The Rutting Season


Published by:

ISBN: 0-9768531-1-6 (all editions)
Edition size: 400 numbered26 lettered
MSRP: $40.00$250.00

Bloodletting Press (BLP) is one of the most exciting independent publishers on the block today. The owner, Larry Roberts, is an artist unto himself when it comes to the amazing metal traycases he concocts for his lettered productions. As a bonus, BLP's books are highly affordable. In a business sector where a lettered book could easily retail for $500+, $250 is a downright bargain.

How does BLP's latest lettered incarnation, Brian Keene's The Rutting Season, fair? Pretty darn decent. However, I do have some issues with the book itself, as it is a rather plain production. First and foremost, as with American Gods, the lettered and numbered editions look to be identical. Some immediately identifiable shortcomings are:

Without a numbered edition with which to compare, I'm unsure about the binding and board materials. What you are, essentially, purchasing with a lettered BLP book is the letter (obviously) and the fantastic metal traycase. Don't get me wrong - if I had paid $190 more without a commensurate accompanying traycase, I would've been extremely upset. However, even this has to be tempered with the knowledge that BLP is an independent in every sense of the word, so I'm sure their publishing resources are relatively limited.

And that traycase is really something.


You want pictures? We got pictures!

- L E T T E R E D -

This is what BLP calls a "metal band" that fits around the traycase pipes. It contains a word puzzle (as does the back of the traycase).

As you can see, the band edges turn inward just ever-so-slightly in order to attach to the pipes.

The traycase in its fully glory. It is almost completely metal and has a significant amount of heft to it.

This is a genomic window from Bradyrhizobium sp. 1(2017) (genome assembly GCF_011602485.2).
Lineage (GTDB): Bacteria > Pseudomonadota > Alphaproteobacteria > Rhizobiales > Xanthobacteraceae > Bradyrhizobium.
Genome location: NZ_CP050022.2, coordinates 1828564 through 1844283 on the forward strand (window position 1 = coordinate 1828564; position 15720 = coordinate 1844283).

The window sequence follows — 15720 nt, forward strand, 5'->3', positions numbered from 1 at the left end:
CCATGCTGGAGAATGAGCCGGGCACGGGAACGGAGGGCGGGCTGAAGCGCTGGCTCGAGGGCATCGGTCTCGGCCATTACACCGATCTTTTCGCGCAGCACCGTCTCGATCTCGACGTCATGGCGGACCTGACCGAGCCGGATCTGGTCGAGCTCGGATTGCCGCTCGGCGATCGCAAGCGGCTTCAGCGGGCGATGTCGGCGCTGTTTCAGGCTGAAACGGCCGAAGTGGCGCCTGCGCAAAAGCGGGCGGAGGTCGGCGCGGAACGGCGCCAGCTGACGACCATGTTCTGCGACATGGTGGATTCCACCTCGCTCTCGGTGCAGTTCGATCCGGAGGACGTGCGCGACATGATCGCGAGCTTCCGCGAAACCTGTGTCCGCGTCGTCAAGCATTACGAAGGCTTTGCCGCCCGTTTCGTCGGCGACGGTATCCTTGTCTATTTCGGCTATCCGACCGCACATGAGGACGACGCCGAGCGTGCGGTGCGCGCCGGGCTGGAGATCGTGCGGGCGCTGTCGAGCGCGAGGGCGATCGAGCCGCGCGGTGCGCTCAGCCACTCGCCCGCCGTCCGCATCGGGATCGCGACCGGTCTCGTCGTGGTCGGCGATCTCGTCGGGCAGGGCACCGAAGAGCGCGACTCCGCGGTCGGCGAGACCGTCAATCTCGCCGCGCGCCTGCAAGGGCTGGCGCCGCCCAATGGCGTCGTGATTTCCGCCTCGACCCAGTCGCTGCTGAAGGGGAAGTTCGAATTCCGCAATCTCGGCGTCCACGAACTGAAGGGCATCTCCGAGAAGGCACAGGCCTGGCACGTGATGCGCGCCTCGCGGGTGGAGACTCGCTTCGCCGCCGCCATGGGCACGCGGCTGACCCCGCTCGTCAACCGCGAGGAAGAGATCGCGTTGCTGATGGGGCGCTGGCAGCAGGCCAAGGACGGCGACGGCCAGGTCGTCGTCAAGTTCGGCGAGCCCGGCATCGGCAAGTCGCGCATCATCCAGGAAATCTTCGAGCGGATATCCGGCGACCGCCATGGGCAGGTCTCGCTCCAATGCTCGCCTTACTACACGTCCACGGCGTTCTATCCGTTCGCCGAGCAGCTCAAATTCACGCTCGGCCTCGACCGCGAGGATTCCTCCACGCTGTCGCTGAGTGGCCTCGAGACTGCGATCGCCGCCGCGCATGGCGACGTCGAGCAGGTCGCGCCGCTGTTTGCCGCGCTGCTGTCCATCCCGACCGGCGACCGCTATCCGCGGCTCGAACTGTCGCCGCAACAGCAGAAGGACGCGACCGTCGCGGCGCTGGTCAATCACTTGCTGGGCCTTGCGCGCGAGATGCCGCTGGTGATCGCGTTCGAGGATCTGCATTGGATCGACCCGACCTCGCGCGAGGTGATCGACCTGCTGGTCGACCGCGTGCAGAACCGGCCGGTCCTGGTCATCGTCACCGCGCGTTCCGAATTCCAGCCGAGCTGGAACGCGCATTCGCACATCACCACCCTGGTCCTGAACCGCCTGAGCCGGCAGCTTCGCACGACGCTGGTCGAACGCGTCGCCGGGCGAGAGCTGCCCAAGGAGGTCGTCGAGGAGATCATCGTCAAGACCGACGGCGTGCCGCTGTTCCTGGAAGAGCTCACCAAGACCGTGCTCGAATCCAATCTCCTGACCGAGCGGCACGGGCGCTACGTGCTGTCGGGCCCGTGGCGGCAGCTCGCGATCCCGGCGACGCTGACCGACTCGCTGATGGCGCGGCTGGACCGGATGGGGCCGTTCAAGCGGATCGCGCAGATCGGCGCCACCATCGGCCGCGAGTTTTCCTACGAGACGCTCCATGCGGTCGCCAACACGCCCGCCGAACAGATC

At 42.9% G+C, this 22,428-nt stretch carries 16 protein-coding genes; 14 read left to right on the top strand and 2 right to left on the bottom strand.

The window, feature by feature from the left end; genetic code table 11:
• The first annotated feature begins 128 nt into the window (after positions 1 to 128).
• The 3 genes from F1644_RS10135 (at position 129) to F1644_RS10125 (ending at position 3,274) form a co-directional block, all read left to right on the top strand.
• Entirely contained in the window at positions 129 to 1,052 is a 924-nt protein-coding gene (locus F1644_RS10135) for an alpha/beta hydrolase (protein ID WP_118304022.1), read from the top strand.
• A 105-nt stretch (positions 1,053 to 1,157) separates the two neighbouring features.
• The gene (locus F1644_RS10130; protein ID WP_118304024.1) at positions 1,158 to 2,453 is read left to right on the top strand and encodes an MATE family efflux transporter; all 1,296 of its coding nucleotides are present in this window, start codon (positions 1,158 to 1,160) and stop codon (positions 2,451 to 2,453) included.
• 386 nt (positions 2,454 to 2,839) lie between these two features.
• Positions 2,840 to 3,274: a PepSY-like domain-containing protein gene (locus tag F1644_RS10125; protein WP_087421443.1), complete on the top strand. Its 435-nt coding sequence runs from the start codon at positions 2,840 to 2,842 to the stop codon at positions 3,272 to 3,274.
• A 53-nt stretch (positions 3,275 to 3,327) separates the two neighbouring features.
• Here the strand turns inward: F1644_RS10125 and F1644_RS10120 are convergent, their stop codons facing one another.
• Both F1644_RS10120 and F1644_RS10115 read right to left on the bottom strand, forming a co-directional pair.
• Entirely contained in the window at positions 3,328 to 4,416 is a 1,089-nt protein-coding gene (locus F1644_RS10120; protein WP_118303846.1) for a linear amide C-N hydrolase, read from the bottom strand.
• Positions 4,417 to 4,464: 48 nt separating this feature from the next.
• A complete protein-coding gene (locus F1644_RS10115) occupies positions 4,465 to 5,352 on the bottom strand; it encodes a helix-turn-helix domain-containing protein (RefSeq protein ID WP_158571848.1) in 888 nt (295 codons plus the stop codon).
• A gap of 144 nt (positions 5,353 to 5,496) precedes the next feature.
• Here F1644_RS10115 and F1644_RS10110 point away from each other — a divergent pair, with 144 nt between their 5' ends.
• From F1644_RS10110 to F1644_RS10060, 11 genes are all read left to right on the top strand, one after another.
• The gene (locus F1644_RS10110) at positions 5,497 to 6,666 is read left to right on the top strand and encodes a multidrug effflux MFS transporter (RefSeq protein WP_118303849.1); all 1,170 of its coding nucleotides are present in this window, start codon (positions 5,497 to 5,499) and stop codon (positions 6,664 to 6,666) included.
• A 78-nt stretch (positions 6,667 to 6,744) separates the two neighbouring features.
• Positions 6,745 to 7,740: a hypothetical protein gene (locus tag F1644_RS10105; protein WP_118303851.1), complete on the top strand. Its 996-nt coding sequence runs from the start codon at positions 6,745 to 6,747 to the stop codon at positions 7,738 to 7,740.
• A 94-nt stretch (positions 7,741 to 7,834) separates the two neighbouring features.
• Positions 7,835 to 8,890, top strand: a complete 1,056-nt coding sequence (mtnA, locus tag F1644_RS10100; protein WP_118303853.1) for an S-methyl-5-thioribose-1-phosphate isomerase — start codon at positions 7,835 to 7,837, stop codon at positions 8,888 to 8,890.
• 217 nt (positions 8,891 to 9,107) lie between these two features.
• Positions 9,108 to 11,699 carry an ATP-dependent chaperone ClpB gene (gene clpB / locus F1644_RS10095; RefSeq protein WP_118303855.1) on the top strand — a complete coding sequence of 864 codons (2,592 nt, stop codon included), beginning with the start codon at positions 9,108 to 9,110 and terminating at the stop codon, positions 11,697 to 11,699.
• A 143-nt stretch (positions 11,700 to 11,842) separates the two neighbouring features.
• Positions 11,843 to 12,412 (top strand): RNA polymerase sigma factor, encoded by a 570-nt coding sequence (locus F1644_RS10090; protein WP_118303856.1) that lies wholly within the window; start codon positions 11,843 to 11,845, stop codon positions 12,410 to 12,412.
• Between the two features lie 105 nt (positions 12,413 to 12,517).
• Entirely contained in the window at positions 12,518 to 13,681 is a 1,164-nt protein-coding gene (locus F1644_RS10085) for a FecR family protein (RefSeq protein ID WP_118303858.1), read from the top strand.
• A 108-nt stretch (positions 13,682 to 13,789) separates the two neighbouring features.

The metal band removed.

The bottom, revealing the hollow tubes. BLP says that the pipes can be played.

The side. The lettering is silk-screened in metallic gold ink.

The first door unhinged. Notice that the right door is designed to open first, then the left.

Both doors opened, revealing the faux goat fur lining. Also note the cloth lining on the doors themselves which also help to protect the book.

These two pips are actually magnets.

A close-up of the fur, which cushions the book. It really does feel, well, sensual.

And the back of the traycase. How many words can you spot?

The front dustjacket illustration by Caniglia. Hey, I need to get a girl like that!

The dustjacket spine.

And the dustjacket back. Whoa. Looks like someone went comma-crazy when composing that synopsis.

The dustjacket flaps. Very plain, no?

And here we have the book itself with its foil stamping.

The book spine, continuing the stamping. The back of the book has none, so I didn't take a picture of it.

The front endpapers. Again, pretty plain. Interesting shade of green, though.

The limitation page, which looks to be generic for both numbered and lettered editions. I wouldn't show this to the kiddies.

The copyright page. Sorry for the odd angle, but it was only way I could've shot it with just two hands.

The first interior illustration (not counting the limitation page).

And the second illustration by Caniglia.

A random page. Notice the location of the page number.

A bonus pic of me trying to "solve" the traycase word puzzle. I'm sure I missed a few.